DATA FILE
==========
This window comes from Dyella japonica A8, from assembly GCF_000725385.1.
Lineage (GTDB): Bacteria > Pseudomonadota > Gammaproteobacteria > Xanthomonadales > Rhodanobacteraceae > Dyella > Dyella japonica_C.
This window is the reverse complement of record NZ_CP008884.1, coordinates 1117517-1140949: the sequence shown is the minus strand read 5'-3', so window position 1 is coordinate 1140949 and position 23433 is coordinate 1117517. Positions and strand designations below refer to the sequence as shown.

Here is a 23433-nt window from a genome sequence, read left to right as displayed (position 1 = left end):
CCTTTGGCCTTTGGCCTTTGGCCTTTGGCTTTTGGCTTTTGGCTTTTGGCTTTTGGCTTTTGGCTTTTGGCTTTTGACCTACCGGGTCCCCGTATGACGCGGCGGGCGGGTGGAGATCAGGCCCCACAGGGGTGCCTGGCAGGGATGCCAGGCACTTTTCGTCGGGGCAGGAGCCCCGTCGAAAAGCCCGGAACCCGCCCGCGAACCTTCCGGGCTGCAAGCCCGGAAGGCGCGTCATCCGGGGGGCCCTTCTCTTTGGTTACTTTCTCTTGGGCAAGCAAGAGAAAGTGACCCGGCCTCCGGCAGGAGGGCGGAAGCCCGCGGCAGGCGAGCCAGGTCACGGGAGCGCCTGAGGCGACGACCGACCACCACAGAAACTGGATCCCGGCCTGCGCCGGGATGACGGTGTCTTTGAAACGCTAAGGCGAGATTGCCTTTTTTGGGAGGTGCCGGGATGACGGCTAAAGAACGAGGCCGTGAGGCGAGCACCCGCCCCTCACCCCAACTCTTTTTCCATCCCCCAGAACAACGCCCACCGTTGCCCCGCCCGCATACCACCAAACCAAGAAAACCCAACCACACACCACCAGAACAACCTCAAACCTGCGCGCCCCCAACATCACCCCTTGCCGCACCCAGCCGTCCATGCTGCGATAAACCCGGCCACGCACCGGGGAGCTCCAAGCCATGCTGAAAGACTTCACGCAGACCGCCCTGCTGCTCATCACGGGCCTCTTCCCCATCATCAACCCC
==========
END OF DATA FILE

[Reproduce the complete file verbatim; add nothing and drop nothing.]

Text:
This window comes from Dyella japonica A8, from assembly GCF_000725385.1.
Lineage (GTDB): Bacteria > Pseudomonadota > Gammaproteobacteria > Xanthomonadales > Rhodanobacteraceae > Dyella > Dyella japonica_C.
This window is the reverse complement of record NZ_CP008884.1, coordinates 1117517-1140949: the sequence shown is the minus strand read 5'-3', so window position 1 is coordinate 1140949 and position 23433 is coordinate 1117517. Positions and strand designations below refer to the sequence as shown.

Here is a 23433-nt window from a genome sequence, read left to right as displayed (position 1 = left end):
CCTTTGGCCTTTGGCCTTTGGCCTTTGGCTTTTGGCTTTTGGCTTTTGGCTTTTGGCTTTTGGCTTTTGGCTTTTGACCTACCGGGTCCCCGTATGACGCGGCGGGCGGGTGGAGATCAGGCCCCACAGGGGTGCCTGGCAGGGATGCCAGGCACTTTTCGTCGGGGCAGGAGCCCCGTCGAAAAGCCCGGAACCCGCCCGCGAACCTTCCGGGCTGCAAGCCCGGAAGGCGCGTCATCCGGGGGGCCCTTCTCTTTGGTTACTTTCTCTTGGGCAAGCAAGAGAAAGTGACCCGGCCTCCGGCAGGAGGGCGGAAGCCCGCGGCAGGCGAGCCAGGTCACGGGAGCGCCTGAGGCGACGACCGACCACCACAGAAACTGGATCCCGGCCTGCGCCGGGATGACGGTGTCTTTGAAACGCTAAGGCGAGATTGCCTTTTTTGGGAGGTGCCGGGATGACGGCTAAAGAACGAGGCCGTGAGGCGAGCACCCGCCCCTCACCCCAACTCTTTTTCCATCCCCCAGAACAACGCCCACCGTTGCCCCGCCCGCATACCACCAAACCAAGAAAACCCAACCACACACCACCAGAACAACCTCAAACCTGCGCGCCCCCAACATCACCCCTTGCCGCACCCAGCCGTCCATGCTGCGATAAACCCGGCCACGCACCGGGGAGCTCCAAGCCATGCTGAAAGACTTCACGCAGACCGCCCTGCTGCTCATCACGGGCCTCTTCCCCATCATCAACCCC